Get in Shape to Tackle Your Yard
Before you rev up the lawnmower or reach for your rake, consider the possible consequences: back strain, neck strain and pain in the shoulders. Just as playing football or golf can injure your body, the twisting, turning, bending, and reaching of mowing and raking can also cause injury if your body is not prepared. Like an athlete, if you leap into something without warming up, the chances of injury are greater
Tips to Avoid Injury
The American Chiropractic Association (ACA) and your local doctor of chiropractic offer the following tips to help prevent the needless pain yard work may cause.
• Do stretching exercises, without bouncing, for 10 to 15 minutes during the course of your work. Do knee-to-chest pulls, trunk rotations, and side bends with hands above your head and fingers locked. Take a short walk to stimulate circulation. When finished, repeat the stretching exercises.
• Stand as straight as possible, and keep your head up as you rake or mow.
• When it's still warm outside, avoid the heat. If you're a morning person, get the work done before 10 a.m. Otherwise, do your chores after 6 p.m.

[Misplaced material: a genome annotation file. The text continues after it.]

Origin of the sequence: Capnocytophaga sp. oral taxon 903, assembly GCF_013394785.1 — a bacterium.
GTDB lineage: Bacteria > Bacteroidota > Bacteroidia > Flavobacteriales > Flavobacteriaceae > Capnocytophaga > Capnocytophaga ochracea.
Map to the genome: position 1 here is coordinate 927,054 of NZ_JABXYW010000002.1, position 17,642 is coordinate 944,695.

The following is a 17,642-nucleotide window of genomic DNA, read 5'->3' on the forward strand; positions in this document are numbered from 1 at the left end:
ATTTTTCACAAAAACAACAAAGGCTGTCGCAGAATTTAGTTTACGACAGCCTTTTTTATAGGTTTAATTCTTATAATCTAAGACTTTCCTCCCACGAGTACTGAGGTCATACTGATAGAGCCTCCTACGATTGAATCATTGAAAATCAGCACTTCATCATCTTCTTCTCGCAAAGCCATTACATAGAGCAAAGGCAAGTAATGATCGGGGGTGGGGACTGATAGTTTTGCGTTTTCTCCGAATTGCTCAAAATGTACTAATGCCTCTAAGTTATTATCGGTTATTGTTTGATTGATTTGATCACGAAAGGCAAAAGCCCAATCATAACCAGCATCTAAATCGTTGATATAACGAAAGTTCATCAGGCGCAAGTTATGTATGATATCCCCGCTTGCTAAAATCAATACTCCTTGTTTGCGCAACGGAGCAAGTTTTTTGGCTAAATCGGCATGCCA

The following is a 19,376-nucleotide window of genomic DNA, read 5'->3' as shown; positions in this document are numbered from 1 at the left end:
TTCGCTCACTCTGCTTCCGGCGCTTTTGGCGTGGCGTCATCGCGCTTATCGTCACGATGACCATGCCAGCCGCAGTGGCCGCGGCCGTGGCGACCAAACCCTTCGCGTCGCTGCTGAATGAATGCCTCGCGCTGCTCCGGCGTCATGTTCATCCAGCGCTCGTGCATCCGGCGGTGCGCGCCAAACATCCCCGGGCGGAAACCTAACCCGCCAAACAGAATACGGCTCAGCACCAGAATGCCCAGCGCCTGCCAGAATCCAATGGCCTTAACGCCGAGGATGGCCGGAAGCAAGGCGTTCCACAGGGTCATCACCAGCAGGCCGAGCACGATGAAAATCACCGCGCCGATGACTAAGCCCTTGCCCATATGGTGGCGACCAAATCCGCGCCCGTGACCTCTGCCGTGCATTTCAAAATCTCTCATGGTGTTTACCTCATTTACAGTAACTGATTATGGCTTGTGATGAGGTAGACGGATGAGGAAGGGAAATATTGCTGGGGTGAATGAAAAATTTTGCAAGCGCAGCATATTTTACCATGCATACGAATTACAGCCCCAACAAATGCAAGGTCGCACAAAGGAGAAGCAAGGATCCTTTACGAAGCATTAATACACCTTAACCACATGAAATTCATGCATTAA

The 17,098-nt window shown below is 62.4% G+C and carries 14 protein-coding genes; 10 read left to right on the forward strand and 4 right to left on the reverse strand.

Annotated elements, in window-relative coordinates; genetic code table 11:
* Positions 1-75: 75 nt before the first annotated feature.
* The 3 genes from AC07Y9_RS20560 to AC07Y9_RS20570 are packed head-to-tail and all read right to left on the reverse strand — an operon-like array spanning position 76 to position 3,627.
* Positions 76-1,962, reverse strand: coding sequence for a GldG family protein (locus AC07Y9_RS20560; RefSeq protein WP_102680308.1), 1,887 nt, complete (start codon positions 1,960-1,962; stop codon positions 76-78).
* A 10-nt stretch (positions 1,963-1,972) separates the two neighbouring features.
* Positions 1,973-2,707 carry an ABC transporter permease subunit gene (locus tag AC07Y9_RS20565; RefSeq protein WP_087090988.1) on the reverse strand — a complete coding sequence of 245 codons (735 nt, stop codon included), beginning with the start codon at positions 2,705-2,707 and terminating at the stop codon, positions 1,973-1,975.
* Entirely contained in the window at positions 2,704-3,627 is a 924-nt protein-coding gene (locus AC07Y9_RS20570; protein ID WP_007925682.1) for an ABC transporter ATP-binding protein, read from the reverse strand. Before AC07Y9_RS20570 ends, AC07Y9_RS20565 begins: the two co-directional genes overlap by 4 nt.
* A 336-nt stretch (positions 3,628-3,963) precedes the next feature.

• When raking, use a 'scissors' stance: right foot forward and left foot back, reverse after a few minutes,
putting your left foot forward and right foot back.
• Bend at the knees, not the waist, as you pick up piles of leaves or grass from the grass catcher. Make the piles small to decrease the possibility of back strain.
• When mowing, use your whole bodyweight to push the mower, rather than just your arms and back.
• If your mower has a pull cord, don't twist at the waist or yank the cord. Instead, bend at the knees and pull in one smooth motion.
• Drink lots of water, and wear protective gear, such as a hat, long pants and gloves. If your equipment is loud, wear hearing protection. If you have asthma or allergies, wear a mask.
• Try ergonomic tools. They're engineered to protect you when used properly. If you do feel soreness or stiffness in your back, use ice to soothe the discomfort. If there's no improvement in two or three days, see your doctor of chiropractic.